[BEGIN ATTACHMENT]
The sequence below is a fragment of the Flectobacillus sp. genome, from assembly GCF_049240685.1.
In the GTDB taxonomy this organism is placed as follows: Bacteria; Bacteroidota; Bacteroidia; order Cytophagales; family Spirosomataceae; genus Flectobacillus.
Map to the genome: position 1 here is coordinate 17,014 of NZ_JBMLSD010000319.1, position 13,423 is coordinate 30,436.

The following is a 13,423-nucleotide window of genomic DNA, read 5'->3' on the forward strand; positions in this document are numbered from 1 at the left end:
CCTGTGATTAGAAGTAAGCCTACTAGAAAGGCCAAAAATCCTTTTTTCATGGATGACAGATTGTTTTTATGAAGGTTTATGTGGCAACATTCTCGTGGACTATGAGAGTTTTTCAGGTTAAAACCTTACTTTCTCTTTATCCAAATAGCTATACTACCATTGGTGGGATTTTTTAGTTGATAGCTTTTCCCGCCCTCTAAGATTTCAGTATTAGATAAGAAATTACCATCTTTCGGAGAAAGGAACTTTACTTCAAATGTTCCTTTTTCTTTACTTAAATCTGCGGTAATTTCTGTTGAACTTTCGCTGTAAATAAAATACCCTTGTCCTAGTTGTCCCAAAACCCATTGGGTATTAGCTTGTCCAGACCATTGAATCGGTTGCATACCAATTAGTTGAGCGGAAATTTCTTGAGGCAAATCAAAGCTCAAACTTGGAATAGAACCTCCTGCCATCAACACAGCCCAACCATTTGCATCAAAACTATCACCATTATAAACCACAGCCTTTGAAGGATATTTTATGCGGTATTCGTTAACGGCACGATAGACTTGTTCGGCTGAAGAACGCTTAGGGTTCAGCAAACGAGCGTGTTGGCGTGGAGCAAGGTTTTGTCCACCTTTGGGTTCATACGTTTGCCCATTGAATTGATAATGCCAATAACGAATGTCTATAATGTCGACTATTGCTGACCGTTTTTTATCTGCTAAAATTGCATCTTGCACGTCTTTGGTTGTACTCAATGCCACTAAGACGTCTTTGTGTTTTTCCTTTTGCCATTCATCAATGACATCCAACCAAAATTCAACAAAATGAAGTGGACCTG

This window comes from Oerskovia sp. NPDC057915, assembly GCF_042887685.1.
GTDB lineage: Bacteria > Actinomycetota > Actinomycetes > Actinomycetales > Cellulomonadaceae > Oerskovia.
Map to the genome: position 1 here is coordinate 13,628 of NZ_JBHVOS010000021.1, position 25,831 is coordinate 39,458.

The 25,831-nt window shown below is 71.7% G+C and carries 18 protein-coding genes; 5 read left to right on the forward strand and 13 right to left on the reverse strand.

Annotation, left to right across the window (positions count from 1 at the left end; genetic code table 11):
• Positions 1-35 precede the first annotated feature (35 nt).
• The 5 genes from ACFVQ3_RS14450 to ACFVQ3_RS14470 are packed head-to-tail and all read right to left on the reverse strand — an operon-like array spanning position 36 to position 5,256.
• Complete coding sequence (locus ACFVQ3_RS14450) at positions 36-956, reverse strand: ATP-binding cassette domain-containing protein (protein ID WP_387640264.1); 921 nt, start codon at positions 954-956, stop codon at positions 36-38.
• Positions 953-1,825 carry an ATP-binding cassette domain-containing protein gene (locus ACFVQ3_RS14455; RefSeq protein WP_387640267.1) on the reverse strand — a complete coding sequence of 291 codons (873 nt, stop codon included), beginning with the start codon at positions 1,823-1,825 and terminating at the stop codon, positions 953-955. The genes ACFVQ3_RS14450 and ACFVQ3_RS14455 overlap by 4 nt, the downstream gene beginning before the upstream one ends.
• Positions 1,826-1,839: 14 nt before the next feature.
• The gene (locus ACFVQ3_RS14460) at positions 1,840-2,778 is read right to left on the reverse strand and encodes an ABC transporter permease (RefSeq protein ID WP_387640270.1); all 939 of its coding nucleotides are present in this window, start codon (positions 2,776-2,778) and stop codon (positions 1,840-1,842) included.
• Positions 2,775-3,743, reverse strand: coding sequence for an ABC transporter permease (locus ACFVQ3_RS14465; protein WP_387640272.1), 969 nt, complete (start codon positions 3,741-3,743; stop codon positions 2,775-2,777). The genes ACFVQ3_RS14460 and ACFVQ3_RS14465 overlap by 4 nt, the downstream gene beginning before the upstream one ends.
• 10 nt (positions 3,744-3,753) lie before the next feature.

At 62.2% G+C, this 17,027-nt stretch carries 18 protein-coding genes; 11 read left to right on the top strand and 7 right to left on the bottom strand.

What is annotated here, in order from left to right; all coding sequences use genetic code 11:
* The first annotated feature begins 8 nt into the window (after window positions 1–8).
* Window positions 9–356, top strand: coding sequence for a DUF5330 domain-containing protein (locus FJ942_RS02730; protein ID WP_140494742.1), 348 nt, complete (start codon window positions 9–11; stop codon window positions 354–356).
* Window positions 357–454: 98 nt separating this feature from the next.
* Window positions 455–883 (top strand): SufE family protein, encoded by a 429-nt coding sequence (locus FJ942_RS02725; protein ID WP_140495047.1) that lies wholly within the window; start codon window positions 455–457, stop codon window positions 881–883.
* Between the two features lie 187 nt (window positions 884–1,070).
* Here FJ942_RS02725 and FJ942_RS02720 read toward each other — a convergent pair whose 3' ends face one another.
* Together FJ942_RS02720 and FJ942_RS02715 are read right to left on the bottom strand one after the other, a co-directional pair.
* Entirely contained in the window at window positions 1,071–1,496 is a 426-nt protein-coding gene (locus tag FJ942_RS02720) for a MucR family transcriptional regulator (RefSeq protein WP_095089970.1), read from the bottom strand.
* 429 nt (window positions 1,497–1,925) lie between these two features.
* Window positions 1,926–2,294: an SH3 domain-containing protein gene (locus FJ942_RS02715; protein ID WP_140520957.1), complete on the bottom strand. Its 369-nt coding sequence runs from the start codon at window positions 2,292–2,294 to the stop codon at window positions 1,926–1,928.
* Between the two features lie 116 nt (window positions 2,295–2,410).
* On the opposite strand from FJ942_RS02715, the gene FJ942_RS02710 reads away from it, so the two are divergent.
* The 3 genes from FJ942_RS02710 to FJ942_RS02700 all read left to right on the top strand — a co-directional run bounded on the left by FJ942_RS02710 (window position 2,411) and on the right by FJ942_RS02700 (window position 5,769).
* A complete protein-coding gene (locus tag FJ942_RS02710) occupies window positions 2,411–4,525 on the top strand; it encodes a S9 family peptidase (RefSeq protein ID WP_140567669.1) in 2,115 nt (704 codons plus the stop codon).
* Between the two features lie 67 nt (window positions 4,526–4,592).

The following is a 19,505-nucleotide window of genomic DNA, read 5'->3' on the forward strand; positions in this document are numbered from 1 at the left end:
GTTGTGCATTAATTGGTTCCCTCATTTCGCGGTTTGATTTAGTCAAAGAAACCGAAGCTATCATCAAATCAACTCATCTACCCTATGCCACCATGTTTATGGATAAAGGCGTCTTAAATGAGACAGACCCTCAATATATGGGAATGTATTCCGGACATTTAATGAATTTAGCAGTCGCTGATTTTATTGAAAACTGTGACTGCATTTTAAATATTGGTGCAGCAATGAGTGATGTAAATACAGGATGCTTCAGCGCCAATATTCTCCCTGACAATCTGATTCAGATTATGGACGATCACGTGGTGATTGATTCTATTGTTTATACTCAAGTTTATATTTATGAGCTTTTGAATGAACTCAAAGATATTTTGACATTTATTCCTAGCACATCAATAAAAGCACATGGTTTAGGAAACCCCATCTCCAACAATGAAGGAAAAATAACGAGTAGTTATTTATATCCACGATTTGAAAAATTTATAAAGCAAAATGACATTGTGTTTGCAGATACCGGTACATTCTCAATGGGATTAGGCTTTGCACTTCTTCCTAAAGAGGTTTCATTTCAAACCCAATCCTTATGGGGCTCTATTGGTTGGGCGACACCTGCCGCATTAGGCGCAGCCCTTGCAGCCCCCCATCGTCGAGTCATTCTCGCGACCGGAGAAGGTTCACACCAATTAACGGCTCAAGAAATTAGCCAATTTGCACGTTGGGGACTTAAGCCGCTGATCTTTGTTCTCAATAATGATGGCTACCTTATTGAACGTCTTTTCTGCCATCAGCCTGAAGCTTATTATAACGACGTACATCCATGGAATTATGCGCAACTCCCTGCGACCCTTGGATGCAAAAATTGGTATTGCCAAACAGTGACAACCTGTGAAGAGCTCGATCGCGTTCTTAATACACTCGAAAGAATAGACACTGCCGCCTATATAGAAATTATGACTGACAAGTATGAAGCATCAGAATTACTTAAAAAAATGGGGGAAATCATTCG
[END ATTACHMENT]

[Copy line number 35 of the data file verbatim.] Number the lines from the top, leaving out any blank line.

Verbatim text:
* Between the two features lie 67 nt (window positions 4,526–4,592).